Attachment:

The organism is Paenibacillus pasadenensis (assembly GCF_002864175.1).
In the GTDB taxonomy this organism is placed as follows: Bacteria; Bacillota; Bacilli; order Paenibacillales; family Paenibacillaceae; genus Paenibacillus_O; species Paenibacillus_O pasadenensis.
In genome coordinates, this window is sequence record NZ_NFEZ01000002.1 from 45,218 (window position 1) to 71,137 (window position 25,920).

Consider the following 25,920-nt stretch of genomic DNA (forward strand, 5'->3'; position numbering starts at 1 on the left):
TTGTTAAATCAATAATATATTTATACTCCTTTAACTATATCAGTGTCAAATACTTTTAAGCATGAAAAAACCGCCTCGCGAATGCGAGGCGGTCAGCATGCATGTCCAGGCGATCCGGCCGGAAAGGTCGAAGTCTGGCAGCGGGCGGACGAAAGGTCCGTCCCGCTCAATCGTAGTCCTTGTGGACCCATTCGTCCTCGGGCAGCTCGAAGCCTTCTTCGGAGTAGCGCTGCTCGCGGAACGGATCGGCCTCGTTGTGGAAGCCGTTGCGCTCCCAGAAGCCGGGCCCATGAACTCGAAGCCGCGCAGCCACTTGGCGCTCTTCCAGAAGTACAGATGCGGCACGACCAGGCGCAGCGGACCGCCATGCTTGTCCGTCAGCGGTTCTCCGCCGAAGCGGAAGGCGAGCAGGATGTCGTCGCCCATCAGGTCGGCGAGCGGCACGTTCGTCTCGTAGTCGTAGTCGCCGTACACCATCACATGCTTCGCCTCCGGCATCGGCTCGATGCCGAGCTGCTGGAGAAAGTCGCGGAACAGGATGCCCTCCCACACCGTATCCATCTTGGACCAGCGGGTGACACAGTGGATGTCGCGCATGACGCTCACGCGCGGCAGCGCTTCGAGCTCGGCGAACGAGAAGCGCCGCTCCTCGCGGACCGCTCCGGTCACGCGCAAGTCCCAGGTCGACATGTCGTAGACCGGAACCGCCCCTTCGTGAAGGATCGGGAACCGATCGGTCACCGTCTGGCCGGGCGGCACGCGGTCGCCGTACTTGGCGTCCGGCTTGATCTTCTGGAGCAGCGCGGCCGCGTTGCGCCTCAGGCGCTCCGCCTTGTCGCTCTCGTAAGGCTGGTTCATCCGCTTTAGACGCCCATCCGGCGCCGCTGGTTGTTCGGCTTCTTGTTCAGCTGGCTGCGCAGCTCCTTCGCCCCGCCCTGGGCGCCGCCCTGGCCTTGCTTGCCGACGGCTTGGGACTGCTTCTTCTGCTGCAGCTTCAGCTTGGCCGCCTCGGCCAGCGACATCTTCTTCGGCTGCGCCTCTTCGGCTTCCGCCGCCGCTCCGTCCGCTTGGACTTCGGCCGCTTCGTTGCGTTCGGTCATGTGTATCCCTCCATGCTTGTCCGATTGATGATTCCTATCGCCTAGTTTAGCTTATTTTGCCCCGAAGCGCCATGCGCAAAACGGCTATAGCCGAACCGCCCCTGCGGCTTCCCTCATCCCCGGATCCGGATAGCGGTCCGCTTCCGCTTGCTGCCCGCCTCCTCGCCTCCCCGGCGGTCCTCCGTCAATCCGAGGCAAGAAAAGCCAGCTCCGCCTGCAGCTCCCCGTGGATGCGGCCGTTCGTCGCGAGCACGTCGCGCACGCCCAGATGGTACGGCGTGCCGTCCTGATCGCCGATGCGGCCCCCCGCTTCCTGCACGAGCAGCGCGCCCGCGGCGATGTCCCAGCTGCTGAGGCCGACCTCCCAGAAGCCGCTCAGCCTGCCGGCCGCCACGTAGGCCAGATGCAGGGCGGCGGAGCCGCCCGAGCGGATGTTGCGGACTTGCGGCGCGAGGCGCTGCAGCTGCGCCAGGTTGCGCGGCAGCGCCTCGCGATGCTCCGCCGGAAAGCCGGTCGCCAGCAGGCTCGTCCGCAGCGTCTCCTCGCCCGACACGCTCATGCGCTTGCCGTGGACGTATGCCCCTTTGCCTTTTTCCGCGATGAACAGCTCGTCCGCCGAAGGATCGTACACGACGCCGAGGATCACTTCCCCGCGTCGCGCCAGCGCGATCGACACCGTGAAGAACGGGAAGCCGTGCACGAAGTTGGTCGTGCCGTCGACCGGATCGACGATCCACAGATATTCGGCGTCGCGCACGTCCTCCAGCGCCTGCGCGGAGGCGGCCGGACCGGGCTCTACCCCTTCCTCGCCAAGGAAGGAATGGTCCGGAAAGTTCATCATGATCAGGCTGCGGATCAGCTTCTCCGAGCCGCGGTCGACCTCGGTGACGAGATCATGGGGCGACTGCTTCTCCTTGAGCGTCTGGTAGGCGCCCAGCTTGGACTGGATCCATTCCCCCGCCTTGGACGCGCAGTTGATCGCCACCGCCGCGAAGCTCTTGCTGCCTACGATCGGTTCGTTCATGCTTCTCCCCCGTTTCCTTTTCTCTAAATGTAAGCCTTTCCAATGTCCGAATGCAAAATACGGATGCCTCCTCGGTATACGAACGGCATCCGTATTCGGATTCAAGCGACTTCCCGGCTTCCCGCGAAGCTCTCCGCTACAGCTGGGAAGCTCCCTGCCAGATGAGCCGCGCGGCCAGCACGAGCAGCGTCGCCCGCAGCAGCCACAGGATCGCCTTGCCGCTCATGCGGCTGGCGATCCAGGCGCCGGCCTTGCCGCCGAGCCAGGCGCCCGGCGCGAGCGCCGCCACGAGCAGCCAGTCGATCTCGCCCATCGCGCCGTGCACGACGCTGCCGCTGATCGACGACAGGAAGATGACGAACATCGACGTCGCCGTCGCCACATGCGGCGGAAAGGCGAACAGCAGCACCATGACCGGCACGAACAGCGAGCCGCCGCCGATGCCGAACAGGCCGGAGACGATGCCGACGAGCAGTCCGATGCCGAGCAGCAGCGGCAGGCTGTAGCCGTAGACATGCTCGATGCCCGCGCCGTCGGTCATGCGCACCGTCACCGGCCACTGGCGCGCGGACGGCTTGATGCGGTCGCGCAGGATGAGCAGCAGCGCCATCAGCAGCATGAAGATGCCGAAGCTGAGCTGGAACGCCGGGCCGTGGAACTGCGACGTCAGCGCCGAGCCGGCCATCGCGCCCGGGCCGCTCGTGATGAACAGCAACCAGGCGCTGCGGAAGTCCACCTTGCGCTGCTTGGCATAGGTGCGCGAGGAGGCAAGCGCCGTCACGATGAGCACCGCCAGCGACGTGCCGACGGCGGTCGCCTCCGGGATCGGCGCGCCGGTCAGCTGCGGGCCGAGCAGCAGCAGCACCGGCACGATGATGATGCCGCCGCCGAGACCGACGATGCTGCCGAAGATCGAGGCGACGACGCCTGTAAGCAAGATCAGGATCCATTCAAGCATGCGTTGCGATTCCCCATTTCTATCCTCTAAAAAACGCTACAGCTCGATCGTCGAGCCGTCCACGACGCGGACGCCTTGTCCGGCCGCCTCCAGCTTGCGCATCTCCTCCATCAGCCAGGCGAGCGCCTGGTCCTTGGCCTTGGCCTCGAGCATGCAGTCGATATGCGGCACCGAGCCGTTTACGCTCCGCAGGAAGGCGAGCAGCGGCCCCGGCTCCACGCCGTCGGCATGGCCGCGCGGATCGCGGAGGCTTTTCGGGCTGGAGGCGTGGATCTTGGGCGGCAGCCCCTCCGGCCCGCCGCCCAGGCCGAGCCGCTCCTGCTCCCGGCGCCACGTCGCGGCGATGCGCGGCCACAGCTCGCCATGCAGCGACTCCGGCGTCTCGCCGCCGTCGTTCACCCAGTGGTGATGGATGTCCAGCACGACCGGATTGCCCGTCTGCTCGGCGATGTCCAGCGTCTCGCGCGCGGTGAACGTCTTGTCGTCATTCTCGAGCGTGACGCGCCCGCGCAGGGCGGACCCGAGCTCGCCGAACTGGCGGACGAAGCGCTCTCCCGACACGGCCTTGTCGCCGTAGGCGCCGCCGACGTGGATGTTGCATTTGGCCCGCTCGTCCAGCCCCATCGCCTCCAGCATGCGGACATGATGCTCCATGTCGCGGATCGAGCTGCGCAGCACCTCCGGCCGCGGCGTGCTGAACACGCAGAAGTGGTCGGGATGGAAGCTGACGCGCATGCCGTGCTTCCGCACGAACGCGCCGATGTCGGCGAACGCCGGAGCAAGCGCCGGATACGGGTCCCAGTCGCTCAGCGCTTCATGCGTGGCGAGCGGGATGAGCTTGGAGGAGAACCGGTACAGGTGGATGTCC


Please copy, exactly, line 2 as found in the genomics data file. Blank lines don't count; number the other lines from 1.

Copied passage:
In the GTDB taxonomy this organism is placed as follows: Bacteria; Bacillota; Bacilli; order Paenibacillales; family Paenibacillaceae; genus Paenibacillus_O; species Paenibacillus_O pasadenensis.